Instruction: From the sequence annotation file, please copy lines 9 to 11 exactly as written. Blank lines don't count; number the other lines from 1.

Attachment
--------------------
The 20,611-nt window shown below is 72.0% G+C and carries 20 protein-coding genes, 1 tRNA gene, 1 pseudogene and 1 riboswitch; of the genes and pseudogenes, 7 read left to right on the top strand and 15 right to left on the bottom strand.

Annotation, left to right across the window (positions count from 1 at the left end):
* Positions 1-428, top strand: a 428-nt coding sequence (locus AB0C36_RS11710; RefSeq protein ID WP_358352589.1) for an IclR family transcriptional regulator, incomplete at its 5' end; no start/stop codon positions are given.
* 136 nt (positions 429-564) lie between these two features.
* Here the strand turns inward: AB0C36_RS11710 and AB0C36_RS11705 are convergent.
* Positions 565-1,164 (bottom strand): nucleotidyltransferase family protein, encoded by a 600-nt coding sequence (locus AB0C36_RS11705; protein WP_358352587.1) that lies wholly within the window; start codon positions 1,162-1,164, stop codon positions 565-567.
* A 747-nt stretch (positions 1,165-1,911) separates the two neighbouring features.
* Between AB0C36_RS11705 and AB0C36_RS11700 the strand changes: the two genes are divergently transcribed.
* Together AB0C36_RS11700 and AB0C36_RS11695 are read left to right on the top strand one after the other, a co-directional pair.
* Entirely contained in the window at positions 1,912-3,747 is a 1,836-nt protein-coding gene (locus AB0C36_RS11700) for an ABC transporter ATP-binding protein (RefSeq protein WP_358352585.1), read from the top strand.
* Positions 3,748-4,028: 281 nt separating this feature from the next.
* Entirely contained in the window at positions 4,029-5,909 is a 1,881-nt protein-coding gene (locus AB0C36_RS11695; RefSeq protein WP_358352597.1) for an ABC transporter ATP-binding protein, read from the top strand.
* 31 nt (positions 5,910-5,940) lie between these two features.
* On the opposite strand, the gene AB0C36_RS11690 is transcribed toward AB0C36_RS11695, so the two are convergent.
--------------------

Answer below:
* Together AB0C36_RS11700 and AB0C36_RS11695 are read left to right on the top strand one after the other, a co-directional pair.
* Entirely contained in the window at positions 1,912-3,747 is a 1,836-nt protein-coding gene (locus AB0C36_RS11700) for an ABC transporter ATP-binding protein (RefSeq protein WP_358352585.1), read from the top strand.
* Positions 3,748-4,028: 281 nt separating this feature from the next.